Mar 23, 2009 rated it it was ok
This book covers the "Troubles" in Northern Ireland from the 1960s to the 1990s. It is told primarily from the perspective of one young girl who grew up in the midst of Belfast in those years.

I don't usually mind reading about difficult things. The perspective of this book is really interesting, and eventually turns into an analysis of mental health as much as a tale of Ireland. It's all of the despicable characters who eventually made me not love the book. I'm glad I read it, but wouldn't reco
Marguerite Kaye
May 21, 2011 rated it liked it
I didn't know what to think of this book. I've given it three stars because it was compelling and at times hilarious and really well written, but it also made me very, very uncomfortable and occassionally confused and I was left completly - I just don't know. I really admired the writing and the author for writing it, and to treat such sensitive subject matter in such a way was bold, really bold. Overall, this book was an experience, I just can't say what kind. ...more
Akanksha Chattopadhyay
DNF-ed at 60%.
The lurid oversimplification of history, packed in with material that adds only to the book's shock value, had become too much to handle by this point.
Lee Foust
Dec 06, 2019 rated it it was amazing  ·  review of another edition
Shelves: favorites
No Bones is a terrific read, in my opinion, despite some formal issues that may or may not give away the patchwork nature of its composition. That is to say, the novel is made up of some 23 chapters, each of which could really be read as a short story in and of itself. The one thing that holds them together as a novel is the presence in each of Amelia, ostensibly our protagonist, even if often the individual chapters/stories focus on other characters. There's also a shift from third to first per ...more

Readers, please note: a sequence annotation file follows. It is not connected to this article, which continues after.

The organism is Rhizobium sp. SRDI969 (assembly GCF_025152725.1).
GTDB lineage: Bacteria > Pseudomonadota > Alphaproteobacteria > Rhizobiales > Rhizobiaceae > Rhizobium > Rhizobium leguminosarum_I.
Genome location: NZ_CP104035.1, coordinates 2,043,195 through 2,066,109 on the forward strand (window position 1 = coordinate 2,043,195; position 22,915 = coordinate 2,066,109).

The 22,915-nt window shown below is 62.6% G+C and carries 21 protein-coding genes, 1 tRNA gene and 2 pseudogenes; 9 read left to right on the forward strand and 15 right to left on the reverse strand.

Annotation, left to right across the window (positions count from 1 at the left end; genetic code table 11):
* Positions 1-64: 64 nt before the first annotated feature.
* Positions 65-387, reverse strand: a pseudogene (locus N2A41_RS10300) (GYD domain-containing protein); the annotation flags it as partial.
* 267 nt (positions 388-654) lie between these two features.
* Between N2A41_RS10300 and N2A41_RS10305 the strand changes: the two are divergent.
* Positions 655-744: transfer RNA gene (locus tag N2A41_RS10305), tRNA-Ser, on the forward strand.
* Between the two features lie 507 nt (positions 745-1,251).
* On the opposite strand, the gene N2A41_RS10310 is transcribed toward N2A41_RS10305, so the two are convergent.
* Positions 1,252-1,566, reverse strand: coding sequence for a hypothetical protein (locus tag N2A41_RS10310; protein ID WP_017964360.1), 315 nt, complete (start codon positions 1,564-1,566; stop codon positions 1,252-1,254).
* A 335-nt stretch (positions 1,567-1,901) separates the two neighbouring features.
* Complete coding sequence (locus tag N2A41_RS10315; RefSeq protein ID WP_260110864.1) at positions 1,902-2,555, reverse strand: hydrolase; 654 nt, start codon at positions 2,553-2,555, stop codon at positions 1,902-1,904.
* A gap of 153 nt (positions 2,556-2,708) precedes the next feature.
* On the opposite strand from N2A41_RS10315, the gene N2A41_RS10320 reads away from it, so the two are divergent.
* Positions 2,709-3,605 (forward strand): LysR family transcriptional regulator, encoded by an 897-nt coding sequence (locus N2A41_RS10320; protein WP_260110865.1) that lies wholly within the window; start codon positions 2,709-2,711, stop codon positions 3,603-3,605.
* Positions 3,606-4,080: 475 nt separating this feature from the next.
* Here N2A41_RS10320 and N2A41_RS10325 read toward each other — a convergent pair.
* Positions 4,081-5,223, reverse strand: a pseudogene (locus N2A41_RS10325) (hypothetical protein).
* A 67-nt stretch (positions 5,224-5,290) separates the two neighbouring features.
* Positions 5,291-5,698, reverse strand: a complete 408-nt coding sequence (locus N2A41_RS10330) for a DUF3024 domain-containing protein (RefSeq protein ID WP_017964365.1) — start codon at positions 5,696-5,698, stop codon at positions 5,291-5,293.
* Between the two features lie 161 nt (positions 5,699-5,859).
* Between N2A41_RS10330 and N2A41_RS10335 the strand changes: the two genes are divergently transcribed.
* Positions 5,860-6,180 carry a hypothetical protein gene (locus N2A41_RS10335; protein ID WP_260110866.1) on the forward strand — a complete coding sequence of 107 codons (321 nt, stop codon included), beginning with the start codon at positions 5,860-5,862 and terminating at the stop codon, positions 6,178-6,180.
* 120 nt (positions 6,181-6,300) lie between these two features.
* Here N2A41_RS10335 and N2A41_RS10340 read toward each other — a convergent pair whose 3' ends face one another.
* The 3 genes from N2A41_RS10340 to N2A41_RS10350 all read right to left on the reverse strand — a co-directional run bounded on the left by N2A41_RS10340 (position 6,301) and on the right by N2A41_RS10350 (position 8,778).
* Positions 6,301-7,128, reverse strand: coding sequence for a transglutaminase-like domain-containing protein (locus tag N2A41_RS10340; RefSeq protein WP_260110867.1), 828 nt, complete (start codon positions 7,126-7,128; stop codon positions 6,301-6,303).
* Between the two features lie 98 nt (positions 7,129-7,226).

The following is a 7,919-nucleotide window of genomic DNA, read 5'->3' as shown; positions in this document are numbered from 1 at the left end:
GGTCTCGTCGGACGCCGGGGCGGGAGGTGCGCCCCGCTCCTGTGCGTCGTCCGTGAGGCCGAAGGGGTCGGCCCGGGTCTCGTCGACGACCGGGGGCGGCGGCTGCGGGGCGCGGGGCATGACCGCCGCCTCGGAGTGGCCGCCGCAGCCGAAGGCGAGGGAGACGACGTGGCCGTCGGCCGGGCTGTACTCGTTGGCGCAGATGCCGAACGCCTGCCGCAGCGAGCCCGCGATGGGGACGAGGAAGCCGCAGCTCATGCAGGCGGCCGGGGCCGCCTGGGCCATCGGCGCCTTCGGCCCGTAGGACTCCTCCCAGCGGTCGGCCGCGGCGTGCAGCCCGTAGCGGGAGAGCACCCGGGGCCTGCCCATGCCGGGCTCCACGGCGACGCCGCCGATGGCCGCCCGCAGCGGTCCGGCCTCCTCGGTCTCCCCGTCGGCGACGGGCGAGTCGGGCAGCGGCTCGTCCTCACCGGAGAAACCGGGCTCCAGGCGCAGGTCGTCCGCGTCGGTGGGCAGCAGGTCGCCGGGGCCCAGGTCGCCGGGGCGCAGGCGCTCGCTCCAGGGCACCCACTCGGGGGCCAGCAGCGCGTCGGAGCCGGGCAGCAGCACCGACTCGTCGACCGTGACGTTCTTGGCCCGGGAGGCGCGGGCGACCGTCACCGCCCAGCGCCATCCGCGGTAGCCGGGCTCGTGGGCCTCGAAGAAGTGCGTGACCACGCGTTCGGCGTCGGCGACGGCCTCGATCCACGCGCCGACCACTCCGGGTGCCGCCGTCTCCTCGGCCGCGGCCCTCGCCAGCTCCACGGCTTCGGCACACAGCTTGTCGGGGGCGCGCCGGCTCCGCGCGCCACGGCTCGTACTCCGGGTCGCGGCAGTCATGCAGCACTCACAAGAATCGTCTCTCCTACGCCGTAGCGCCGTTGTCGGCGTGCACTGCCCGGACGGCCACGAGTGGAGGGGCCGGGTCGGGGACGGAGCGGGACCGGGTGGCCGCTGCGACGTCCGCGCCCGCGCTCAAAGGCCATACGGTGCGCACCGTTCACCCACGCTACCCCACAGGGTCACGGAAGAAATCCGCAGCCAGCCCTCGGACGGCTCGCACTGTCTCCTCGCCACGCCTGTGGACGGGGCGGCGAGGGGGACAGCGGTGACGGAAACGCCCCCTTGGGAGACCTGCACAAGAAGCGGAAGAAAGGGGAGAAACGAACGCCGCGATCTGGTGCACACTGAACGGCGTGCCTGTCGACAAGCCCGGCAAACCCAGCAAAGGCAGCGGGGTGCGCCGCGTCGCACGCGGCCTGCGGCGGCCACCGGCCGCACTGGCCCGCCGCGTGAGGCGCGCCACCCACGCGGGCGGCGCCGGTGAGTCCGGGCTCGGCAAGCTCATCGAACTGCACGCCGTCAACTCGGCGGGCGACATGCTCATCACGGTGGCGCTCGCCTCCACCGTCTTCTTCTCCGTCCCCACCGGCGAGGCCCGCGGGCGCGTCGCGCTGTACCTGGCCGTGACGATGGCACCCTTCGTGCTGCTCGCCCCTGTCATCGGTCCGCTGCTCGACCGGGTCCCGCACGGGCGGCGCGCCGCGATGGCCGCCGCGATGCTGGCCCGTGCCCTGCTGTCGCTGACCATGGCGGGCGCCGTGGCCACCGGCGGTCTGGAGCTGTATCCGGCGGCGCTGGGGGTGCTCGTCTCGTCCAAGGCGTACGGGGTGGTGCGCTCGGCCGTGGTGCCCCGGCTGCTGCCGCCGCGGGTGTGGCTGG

tortoise dreams
Sep 03, 2019 rated it really liked it
A Catholic girl in Northern Ireland growing up during the Troubles, from age 7 to 32.

Book Review: No Bones is Booker Prize winner (for Milkman) Anna Burns' first novel, and similarly addresses the war zone that was Northern Ireland. Echoes of Milkman are abundant (yes, there's a milkman here, too, but everyone has names). If this novel is an only slightly distorted, many-year photograph of that brutal religious warfare, then Milkman is the unretouched negative: less clear, more stark. The novel
Mar 04, 2011 rated it did not like it
I hate this book.

I'm almost done and can't even finish it.
In fact. Not only can I not finish it, but I can't even bring myself to start another book. That's how much I hate it.

It started out fine. I liked it in the beginning. But then it just fell apart. It turned into utter chaos. I'm sure I'm supposed to like it. I'm supposed to think that the deteriorating clarity in the novel reflects the deteriorating mental and physical situation of the characters, but to me it just seems like a mess. It f
Mar 02, 2014 rated it did not like it
I don't really know where to begin or what to say about this book. It was hot mess from the start.

The story begins with a young girl, and her life growing up in troubled times in Ireland. If the story kept with that theme it really could have been a good story. But every chapter was a completely different story (none of which had anything to do with the next or previous), at times different people, and all of it was so over the top, raunchy or just stupid. Most of the chapters did nothing for t
Jul 25, 2007 rated it it was ok